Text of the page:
Southington councilors debate over potholes, road maintenance

Southington councilors debate over potholes, road maintenance

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SOUTHINGTON — A Republican town councilor said some local roads are in the worst condition he’s ever seen and wants road maintenance made a higher priority.

The Democratic chairman of the council agreed that the roads are in bad shape following a hard winter but that repair and upkeep are top priorities.

At a council meeting Monday, Republican Michael Riccio listed several east side roads that he said were the worst he’s ever seen.

“Our roads are absolutely deplorable. We can’t continue with the potholes,” he said. “Last week in one day I had to replace three tires on my car.”

While town crews maintain the roads the best they can, Riccio said improving conditions was a matter of “dollars and cents.”

His comments were made during a discussion on whether to fund a $158,000 road project with unspent cash from the current fiscal year or to include it in the upcoming capital budget. Democrats prevailed in a vote to remove the amount from next year’s capital budget and to fund the work through leftover money from this fiscal year.

Chris Palmieri, Town Council chairman and a Democrat, said residents have already been taxed the $158,000 in the current year. It’s been common practice to use unspent funds on projects and the vote Monday directed Town Manager Mark Sciota to prioritize the work.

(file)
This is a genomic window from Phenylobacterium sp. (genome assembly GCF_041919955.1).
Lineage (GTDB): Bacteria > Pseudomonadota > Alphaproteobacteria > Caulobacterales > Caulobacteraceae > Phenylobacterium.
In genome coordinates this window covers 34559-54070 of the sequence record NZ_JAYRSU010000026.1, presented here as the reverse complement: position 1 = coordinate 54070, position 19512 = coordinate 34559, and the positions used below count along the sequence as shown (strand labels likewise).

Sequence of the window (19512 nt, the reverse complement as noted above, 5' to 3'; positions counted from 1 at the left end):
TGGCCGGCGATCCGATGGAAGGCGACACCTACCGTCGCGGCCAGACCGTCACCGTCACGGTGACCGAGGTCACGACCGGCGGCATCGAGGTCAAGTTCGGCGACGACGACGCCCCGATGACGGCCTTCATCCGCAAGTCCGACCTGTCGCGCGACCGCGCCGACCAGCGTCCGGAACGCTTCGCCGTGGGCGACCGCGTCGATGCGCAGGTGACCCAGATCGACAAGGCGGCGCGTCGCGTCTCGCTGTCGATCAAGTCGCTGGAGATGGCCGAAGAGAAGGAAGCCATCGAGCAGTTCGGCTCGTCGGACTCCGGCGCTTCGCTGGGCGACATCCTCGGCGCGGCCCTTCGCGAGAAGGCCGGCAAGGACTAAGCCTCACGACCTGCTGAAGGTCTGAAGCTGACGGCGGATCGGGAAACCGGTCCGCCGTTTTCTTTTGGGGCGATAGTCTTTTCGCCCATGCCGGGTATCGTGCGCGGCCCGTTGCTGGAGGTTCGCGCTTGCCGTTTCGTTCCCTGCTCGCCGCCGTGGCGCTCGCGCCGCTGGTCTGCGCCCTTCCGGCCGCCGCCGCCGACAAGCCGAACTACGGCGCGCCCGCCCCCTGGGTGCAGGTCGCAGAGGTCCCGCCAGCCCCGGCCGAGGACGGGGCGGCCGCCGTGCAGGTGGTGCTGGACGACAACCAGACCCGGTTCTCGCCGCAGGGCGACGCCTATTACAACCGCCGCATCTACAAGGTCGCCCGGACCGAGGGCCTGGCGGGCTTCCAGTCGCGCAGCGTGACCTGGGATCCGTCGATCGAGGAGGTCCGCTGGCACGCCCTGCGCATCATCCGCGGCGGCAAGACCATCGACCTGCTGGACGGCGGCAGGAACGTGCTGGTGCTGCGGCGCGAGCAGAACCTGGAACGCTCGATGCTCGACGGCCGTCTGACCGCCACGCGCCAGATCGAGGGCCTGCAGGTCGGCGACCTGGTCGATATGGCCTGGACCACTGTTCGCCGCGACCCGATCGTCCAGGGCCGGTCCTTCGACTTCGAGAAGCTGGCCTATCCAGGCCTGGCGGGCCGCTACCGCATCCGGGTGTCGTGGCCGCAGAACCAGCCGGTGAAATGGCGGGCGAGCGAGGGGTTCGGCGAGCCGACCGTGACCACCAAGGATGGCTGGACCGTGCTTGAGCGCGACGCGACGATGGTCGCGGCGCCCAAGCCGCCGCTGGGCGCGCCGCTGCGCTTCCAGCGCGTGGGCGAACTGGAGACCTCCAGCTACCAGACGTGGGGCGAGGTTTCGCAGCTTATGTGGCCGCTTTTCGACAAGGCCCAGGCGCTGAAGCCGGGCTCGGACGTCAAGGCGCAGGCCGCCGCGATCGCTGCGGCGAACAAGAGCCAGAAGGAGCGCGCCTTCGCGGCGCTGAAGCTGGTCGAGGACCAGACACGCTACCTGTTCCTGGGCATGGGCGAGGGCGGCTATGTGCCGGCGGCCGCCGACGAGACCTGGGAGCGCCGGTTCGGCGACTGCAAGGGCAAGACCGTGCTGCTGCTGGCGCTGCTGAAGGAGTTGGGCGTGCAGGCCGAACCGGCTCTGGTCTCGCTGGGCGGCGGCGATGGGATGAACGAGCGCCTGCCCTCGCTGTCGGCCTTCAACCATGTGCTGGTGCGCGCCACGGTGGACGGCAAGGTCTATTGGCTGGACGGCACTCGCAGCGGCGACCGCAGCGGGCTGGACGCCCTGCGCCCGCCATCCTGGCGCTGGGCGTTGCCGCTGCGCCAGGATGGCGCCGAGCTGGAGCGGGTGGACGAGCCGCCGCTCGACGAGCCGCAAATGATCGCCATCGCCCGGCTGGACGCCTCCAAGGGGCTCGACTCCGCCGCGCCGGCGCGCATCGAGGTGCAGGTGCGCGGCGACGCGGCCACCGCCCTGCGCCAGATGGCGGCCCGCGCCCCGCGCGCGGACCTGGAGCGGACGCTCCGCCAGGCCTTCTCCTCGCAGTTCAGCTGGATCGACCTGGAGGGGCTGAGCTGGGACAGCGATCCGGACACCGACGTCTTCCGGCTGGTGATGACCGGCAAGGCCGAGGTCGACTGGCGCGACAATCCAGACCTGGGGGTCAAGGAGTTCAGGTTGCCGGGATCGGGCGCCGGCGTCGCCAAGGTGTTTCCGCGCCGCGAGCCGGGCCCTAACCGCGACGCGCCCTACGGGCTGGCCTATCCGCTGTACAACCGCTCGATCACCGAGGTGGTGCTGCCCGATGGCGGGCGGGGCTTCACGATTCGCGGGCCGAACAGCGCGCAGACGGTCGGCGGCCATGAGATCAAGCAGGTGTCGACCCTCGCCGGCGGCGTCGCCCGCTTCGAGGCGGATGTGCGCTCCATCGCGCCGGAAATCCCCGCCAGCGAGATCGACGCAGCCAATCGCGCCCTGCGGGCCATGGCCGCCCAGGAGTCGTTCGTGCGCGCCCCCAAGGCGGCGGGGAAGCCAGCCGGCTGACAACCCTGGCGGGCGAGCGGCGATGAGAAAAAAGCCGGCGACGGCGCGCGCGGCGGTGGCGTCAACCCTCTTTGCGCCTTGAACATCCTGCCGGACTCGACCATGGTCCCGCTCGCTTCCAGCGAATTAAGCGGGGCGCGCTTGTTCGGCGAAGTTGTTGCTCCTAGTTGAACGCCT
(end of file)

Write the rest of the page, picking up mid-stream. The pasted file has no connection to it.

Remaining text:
Palmieri said there will be a bond ordinance at the upcoming council meeting to borrow $900,000 for road improvements.

Sciota said there’s $2.2 million slated for road work this year.

“Roads are absolutely a priority,” Palmieri said. “I agree with Mike’s statement that the roads are pretty bad, I do see a lot of potholes. But I don’t think it has anything to do with a lack of funding.”

Improving the roads is going to cost millions of dollars, Riccio said. He opposed removing the $158,000 from the 2019/20 capital budget.

Palmieri said that Riccio could have made motions to increase funding for road maintenance during Monday’s council meeting.

“The floor is open if you want to make a recommendation to do something,” Palmieri said.

Riccio mentioned Woodruff, Carey and Savage streets and Flanders Road. A survey of those east side roads and others nearby showed cracks and potholes, some of which appeared recently filled.

“Public works is out every day addressing the roads,” said John Barry, a Democratic councilor and public works committee chairman.

The road work list for this year includes portions of Woodruff Street and Flanders Road.

Residents and councilors opposed chip sealing, a method of repairing roads that opponents said leaves gravel on the road and roadsides that can damage cars. Palmieri said that method was abandoned but the town is now left with only costlier ways of maintaining its streets.

“We’re trying to put a little bit more quality into the roads,” he said. “Therefore you’re not able to do as many because it costs more.”
Twitter: @JBuchananRJ

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